Pooja Ganesh | SASTRA Deemed University | 6th October 2020


Democracy is a government formed and sustained by discussion. Public opinion and effective participation in the government are compulsorily needed in the democratic society. Freedom of speech is required to maintain the moral and intellectual value of both individuals and the nation. An individual attains self-fulfillment in knowing the truth by invoking free speech and thought. In Article 19 of the Indian Constitution, freedom of speech and expression forms as one of the six freedoms guaranteed. It is considered as the foundation of all democratic organizations.[1] Opportunity for the free exchange of thoughts with reasonable restrictions is ensured in the constitution. Article 10(1) of the European Convention on Human Rights stresses the freedom of speech.[2]

A person can express his/her opinion freely through word of mouth or in writing in the form of art, literature, visual, or any other mode of communication. Freedom of speech also includes the right to know or acquire information and convey that information to the public at large.[3] Motion pictures are not expressly mentioned in Article 19 (1) (a) as a part of freedom of speech and expression, but various court decisions have accepted it. Even in the medium of motion pictures, there is a restriction or denial of freedom of speech and expression by way of “censorship”. Films or part of films can be censored on the basis of sex, obscenity, violence and to maintain public order. But public criticism is very helpful in the working of the institutions,[4] but due to censorship, the thoughts are not freely shared in society. 

Censorship of films

Censorship is derived from the word the Latin word ‘censere’. The power of legislation of censorship is vested under Entry 60 of the Union List of Schedule 7 of the Indian Constitution. Subject to Central legislation, the State has also the power to make laws regarding films under Entry 33 of State List. The Cinematograph Act, 1952 is regarded as the prime legislation which regulates the films by ensuring that it satisfies the objectives prescribed by law. This Act also empowers the Government to establish a Central Board of Film Certification. The censor board constitutes of 12 to 25 people. They examine the films and provide sanctions for the films to release for public exhibition. The public exhibition can be restricted or unrestricted and sometimes the board may restrict the film from the exhibition or directs to make changes before the exhibition. Section 5B of the Cinematograph Act, 1952 provides principles in certifying films and grounds for restriction of films from public exhibitions. Section 5B of the Act aligns with the reasonable restrictions mentioned under Article 19(2) of the Constitution.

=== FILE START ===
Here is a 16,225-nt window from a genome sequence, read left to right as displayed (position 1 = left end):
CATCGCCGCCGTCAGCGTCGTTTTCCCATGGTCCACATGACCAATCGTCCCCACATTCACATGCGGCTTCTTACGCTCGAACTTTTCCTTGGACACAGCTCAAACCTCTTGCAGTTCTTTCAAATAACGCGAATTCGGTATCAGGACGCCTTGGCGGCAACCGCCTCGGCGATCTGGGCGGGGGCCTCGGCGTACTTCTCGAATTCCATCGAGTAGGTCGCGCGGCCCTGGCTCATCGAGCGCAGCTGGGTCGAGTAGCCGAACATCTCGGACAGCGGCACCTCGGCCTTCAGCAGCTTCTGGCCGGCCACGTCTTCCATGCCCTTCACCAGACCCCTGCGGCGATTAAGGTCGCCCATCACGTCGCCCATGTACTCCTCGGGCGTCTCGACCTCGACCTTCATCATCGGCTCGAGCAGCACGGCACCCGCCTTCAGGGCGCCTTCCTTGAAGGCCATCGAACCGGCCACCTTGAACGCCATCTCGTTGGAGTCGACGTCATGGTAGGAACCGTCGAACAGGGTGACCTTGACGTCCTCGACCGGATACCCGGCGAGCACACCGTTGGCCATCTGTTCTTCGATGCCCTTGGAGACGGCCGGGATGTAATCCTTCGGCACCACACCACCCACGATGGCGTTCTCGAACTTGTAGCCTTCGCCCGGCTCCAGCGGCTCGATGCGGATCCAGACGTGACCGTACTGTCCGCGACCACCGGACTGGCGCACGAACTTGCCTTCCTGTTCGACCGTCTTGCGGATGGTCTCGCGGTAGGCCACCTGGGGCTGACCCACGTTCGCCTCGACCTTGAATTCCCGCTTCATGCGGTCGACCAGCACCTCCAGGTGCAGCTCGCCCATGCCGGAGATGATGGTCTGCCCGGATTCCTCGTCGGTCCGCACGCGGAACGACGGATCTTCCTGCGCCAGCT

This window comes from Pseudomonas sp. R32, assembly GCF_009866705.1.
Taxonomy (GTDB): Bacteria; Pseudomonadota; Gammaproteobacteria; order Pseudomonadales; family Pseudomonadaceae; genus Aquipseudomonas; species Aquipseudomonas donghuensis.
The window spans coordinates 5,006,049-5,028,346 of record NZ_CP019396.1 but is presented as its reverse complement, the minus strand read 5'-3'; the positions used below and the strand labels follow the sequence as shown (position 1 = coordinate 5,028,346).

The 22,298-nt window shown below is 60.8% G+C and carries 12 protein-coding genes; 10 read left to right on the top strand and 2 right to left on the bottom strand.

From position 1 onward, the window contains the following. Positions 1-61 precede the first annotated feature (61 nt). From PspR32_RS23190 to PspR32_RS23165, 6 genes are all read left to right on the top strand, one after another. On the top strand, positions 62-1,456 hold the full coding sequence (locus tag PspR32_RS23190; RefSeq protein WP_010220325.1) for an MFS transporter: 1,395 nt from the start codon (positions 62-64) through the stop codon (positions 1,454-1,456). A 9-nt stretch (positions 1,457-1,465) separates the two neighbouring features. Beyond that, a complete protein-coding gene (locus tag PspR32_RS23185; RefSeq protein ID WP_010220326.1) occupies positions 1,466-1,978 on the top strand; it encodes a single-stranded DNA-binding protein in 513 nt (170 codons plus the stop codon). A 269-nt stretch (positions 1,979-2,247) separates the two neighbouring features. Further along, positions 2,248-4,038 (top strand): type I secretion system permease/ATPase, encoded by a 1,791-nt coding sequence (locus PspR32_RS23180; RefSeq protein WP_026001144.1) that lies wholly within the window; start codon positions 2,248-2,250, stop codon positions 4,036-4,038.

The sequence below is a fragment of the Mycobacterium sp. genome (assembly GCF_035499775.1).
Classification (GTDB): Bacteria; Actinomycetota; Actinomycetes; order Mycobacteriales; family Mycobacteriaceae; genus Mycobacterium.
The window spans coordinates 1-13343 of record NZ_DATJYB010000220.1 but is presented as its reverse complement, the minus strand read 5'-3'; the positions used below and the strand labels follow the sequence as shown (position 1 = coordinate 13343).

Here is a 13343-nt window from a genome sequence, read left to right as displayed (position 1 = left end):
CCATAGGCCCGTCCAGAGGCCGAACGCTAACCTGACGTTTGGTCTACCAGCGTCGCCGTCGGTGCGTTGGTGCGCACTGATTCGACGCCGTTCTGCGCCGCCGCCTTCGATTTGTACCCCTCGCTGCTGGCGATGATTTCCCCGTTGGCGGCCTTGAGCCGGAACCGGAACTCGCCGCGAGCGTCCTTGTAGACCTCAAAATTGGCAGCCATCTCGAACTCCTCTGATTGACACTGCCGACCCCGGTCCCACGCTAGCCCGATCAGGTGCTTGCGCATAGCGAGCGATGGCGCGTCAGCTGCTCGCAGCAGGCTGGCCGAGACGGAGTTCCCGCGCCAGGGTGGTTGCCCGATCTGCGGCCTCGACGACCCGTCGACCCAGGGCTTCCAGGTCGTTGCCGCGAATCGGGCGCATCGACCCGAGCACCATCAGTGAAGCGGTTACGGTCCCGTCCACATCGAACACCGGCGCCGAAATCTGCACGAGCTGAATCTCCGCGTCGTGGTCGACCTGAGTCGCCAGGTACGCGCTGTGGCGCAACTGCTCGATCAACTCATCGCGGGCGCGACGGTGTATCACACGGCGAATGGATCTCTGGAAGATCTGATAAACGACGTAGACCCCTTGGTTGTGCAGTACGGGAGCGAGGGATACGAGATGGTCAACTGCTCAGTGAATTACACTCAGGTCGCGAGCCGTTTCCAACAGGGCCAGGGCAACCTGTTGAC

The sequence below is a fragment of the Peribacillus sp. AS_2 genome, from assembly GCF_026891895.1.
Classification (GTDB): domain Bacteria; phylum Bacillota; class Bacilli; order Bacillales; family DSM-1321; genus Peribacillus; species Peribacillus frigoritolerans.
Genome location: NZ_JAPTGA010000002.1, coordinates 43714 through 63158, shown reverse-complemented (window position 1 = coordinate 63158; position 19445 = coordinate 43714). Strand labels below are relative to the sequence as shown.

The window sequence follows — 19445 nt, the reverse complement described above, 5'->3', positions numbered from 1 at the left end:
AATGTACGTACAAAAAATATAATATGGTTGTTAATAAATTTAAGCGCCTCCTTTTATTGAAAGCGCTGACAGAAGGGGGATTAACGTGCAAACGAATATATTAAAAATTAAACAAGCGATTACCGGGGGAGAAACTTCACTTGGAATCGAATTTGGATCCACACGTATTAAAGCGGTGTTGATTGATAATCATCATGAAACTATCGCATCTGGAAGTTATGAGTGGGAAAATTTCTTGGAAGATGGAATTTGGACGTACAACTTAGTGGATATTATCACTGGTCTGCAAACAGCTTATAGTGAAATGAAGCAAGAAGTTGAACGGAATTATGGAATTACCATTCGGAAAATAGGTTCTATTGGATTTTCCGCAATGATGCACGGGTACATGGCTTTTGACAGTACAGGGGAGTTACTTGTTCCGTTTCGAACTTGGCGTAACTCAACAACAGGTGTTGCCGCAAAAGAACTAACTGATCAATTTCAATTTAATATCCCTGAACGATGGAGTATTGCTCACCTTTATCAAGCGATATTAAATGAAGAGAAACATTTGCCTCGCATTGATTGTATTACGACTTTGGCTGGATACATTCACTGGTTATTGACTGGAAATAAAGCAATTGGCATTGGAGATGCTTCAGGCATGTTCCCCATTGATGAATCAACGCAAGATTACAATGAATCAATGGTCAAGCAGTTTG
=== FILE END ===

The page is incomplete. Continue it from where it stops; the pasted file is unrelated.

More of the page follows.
If a party is not satisfied with the order of the Board, then they can appeal to the Central Government. K. A. Abbas v. The Union of India[5] was one of the first cases filed against the issue of film censorship. In this case, the court held that pre-censorship is constitutionally valid but the board should not impose any unreasonable restriction on the freedom of speech and expression. The amendment in 1974 transferred the appellate jurisdiction of the Central Government to Film Certification Appellate Tribunal (FCAT).[6] This body consists of Chairman and 4 other members. The Cinematograph Act was again amended in 1981.[7] This amendment vested the revisional powers with the Central Government under Section 6(1) and diminished the powers of FCAT.[8]

Types of film certifications

  1. Universal (U): This certificate is provided for unrestricted public exhibition. There is no limitation based on age groups. 
  2. Parental Guidance (UA): This certificate is provided for all age groups. But children below the age of 12 should be accompanied by their parents.
  3. Adults only (A): This certificate is restricted only to adults. Persons above the age of 18 years are only allowed to watch the movie. 
  4. A special class of Persons (S): The nature and theme of the movie restricts the audience. Only a few special classes of people are allowed to watch the movie.

The Central Government may issue directions to the board in issuing the certificates for films.

Reasonable restrictions for social control

An individual can exercise his right to an extent without colliding with the rights of others. Liberty always comes with the aspect of social control. Reasonable limitations are acceptable to maintain social order and public interest. Clause 2 of Article 19 of the Indian Constitution enumerates the grounds on which reasonable restriction can be imposed. The principle of reasonableness calls for the judicial review, which checks upon the constitutionality of the acts of legislative and executive bodies.[9]

Section 5B (1) is similar to Article 19(2) of the constitution, because both insist on the grounds of reasonable restrictions, like:

  • Sovereignty and integrity of India
  • Security of the State
  • Incitement to an offence
  • Friendly relations with foreign states
  • Public order
  • Decency and morality
  • Involves defamation 
  • Contempt of court

In a few instances, the FCAT has placed a ban on movies that would provoke communal feeling and the desire for revenge which will lead to obstruction of peace in society.[10] Many films have been pulled into controversy because they hurt the religious feeling of their community. “PK”, a Hindi movie, is one such movie which hurt the religious sentiments of the people and it led to a huge controversy in the Bollywood. All forms of freedom of speech are subject to censorship. Often the reasonableness of censorship regulations is questioned. But cinema has the potential to influence people and there is a possibility of misuse of this medium of freedom of speech and expression, therefore restrictions like film censorship are justifiable in this society.